Story — From the June 2018 issue

I Do Something That I Don’t Understand

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Today I did something and I have no idea why I did it. I followed someone, two people actually, but it was the woman I was really following, the man just happened to be accompanying her.

It started on an airplane. I had awakened at four to catch a six-forty flight, so perhaps there is some explanation in the fact that I was very, very tired. It was a six-hour trip and I had slept for only two of the hours. I always wait to be one of the last to leave the plane if I have a bag in the overhead compartment because I’m afraid I’ll fumble the bag and injure a fellow passenger and have to endure the lifelong consequences, or at least the temporary embarrassment. So I was standing, literally at the edge of my seat, when I saw her. I paid attention because she was almost brained by a young man carelessly flinging his bag from the overhead compartment. It was the look on her face that got me: she expected him to apologize, she believed she had a right to an apology, and he did not make even the slightest gesture toward apology. She was surprised, really surprised, and I understood that she was used to being apologized to, that she believed it was her right that her life go smoothly. I noticed that her posture was very good for a woman her age—she was at least in her seventies, though it’s getting harder and harder to judge: nonagenarians are becoming increasingly sprightly. She was dressed much too warmly for that July day, and I couldn’t imagine why she was wearing that hat, a softened squashed-down version of a top hat. I had seen hats like that for sale on Broadway, laid out on rickety tables beside pashminas and fake Louis Vuitton fanny packs.

Photograph © Robert Holmgren

I could never imagine why anyone would buy those hats: their fabric so proudly inorganic, the colors acidic or muddy. This one was cerise or fuchsia, and the words are much prettier than the color of the hat deserved. Here was this woman, who had not been apologized to, whose carriage suggested only two possible words—“well bred”—wearing this hat, which would have been a mistake in December but in July was nothing short of a calamity. I noticed a finely wrought leather purse strapped across her body like a bandolier. Her hands were extravagantly free, and she swung her arms much more vigorously than the narrow aisle warranted. I have never seen hands so free.

The freedom of her hands made her companion’s burdens seem more extreme than perhaps they were. She was all in black, her pantsuit soft wool, and the abovementioned hat. He was wearing a short-sleeved shirt with a print of parrots. He was pushing one suitcase on wheels; in the other hand he carried a plastic bag that was obviously lunch, and looped over his wrist was a cloth bag with a print of three more loud parrots, each monochrome: one red, one yellow, the green one the color of an industrial-strength cleaner.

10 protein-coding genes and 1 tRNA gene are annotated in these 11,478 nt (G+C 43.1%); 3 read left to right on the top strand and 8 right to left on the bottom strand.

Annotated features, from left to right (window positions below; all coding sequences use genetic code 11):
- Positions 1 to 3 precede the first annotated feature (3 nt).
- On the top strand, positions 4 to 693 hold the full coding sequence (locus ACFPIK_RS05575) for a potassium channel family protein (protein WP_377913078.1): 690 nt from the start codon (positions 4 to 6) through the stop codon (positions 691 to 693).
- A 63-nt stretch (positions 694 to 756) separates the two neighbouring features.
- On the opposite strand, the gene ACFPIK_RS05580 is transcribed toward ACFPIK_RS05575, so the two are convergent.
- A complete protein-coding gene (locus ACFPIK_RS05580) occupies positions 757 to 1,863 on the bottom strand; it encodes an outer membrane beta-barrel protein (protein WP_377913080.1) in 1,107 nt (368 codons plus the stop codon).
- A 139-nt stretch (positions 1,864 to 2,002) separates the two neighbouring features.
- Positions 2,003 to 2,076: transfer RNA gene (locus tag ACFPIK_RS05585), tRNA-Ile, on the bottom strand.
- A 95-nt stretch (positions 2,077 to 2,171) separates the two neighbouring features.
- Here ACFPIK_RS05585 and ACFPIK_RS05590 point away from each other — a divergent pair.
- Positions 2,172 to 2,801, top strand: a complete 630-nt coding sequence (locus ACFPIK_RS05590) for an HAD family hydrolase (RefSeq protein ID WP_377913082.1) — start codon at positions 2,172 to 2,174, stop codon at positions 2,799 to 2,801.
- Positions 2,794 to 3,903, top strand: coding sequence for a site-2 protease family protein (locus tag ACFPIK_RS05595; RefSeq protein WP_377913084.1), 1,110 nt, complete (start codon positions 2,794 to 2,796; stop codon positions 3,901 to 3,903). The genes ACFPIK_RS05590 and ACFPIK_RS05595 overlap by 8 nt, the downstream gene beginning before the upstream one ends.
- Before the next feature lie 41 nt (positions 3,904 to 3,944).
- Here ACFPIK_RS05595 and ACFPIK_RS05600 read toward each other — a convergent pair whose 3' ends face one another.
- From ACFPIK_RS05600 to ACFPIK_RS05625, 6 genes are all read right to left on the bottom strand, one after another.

They were heading toward a connecting flight. I had a car waiting at curbside to take me home. I should have headed straight for the exit; my phone said the driver would leave after four minutes. Instead I followed them. They stopped for a moment to watch a plane take off. I stopped a few feet in front of them, then walked a few more feet so I could turn around and get a good look at them from the front. She walked several steps ahead of him. I’m not sure whether to call her handsome or hatchet-faced; he could only be called a schlub. His hair was stringy and much too long; his shirt didn’t quite close over his potbelly.

I let them pass me. All I knew was that I had to follow them. I needed to know where they were going. They stopped at the gate that was marked for a flight to Manchester, New Hampshire. I sat across from them. They were entirely silent. My phone pinged, warning me that I was going to have to pay a hefty penalty for standing my driver up. I sat, pretending to read something on my phone, until they rose to board their flight. They disappeared through the door and they were gone, gone completely, as if I had never seen them, as if they had never been.

I took the train home to the city in penance for my folly. It was crowded and took more than an hour and a half. I had to stand, I couldn’t read or sleep or do anything but let my mind wander. I tried to understand why I had followed the people in the airport. And I could come up with nothing. I tried to remember other things that I had done for which I could provide no explanation.

I remembered something that had happened the summer between first and second grade. A new girl had moved next door. Her name enchanted me: it was Leonie. I had never heard of anyone named Leonie. And I was riveted by the fact that her mother seemed to pronounce her name two different ways: sometimes she would call out Lay-oh-knee and sometimes Lee-own-ee. I knew it wasn’t that she had two names, but I was jealous that she could appear to have two—it seemed a largesse to which I would never have access. She had tight, brass-colored curls; her sandals always looked immaculate.

This is all I remember about her.